Lately I’ve been reading Ibi Zoboi’s American Street, which tells the story of a young Haitian immigrant adjusting to life in America while trying to free her mother from an immigration detention center. Fabiola Toussaint comes to America as a teenager in the company of her mother, but only she makes it to Detroit where she will live with her three cousins and her ailing aunt. Her mother is detained upon entering the country. Without spoiling the novel, I can say that the effect of Fabiola’s mother’s detention upon her emotional state is profound. She dreams of her mother, panics because her mother is not with her, and makes reckless decisions in the hope that she can bring her mother back to her.
It’s that thought – such a prominent one in Zoboi’s story – that brings me mind to the mess America is facing today. While it has finally been struck from official policy, no one can ignore that border officials have separated thousands of children from their parents as they sought asylum and attempted to cross into the United States. My interest is not in discussing general immigration policy; that is a conversation for another time and often one where the difference in opinion is too great for any notable progress in just the span of a mere conversation or internet discussion. My interest lies in the psychological toll of such separation on a child. In the case of Fabiola Toussaint, this separation has a terrible effect on her, and she’s a teenager at the time customs officials remove her mother from her. Even at her age, she isn’t able to immediately comprehend the meaning or consequences of such a separation. She isn’t able to fully and comfortably adjust to the loss of her mother, and she is able to speak to her by phone at times. She knows where her mother is, and she suffers. How much worse could such a thing be for children who simply can’t comprehend their parents’ detention or contact them?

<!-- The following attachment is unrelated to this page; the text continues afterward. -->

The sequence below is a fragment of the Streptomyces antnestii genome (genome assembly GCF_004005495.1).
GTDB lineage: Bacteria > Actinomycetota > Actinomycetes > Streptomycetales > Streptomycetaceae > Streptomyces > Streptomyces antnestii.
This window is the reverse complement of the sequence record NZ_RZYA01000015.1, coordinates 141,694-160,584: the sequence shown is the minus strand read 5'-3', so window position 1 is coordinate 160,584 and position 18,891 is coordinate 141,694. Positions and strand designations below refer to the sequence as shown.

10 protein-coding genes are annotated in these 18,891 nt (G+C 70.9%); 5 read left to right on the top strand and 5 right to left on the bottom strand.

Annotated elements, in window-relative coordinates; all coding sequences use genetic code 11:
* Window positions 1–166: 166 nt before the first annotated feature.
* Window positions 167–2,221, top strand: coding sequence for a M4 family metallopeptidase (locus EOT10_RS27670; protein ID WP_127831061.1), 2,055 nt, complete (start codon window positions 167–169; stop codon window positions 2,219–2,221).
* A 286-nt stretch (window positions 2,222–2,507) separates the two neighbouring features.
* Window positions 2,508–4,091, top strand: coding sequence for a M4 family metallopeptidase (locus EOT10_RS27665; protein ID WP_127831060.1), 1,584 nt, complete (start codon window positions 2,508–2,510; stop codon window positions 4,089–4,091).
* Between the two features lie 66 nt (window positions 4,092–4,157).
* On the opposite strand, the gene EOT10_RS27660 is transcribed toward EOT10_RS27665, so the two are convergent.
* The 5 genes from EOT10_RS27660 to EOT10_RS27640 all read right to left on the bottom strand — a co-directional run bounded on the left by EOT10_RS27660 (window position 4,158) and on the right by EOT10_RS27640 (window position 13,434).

Throughout her struggle to see her mother released from ICE custody, Fabiola faces a considerable lack of compassion and understanding from the people around her. Her aunt refuses to let her speak Haitian Creole, her native language, and her cousins mock the religion to which she turns to find comfort and control in her heartbreaking situation. I personally believe that it should not be hard to offer some sort of kindness to a girl missing her mother, and yet Fabiola constantly faces mockery and hard treatment. It seems that the people around her can’t, or won’t, comprehend that separation from her parental figure causes her enormous pain. It would’t take much to extend a bit of sympathy or exercise a bit of empathy, but they won’t do it.
I’ve been floored in the worst way by the widespread response to the children separated from their parents at the U.S.-Mexican border. Responses of satisfaction, self-righteousness, and outright hatred fill the internet and discussions about the morality in what is happening to these families. These children are not Fabiola Toussaint. By any estimation, they have it much worse than her, even with the callous treament she receives from her family. Many of them are not old enough to understand what is being done to them; many of them may never see their parents again. Yet, like Fabiola’s cousins, indeed worse than them, so many people have demonstrated little care and even outright pleasure at the suffering these children are experiencing. Immigrants or not, these children are now in profound emotional pain that few people have taken steps to fix. Many of them are babies, many of them are already traumatized from tragedies that have happened in their home countries, and some of them have suffered more at the hands of corrupt border officials and ICE officers. No one, let alone children, should suffer as these children are.
While reading American Street, I found myself wishing that someone, anyone really, would take seriously Fabiola’s unhappiness surrounding her immigration to the United States. It seemed, though, that no one was willing, and so Fabiola spiraled. In spite of her reckless actions and nights of fear, her story has a happy ending; I fear that their may be no happy ending for the children currently detained, especially since too few people seem to care.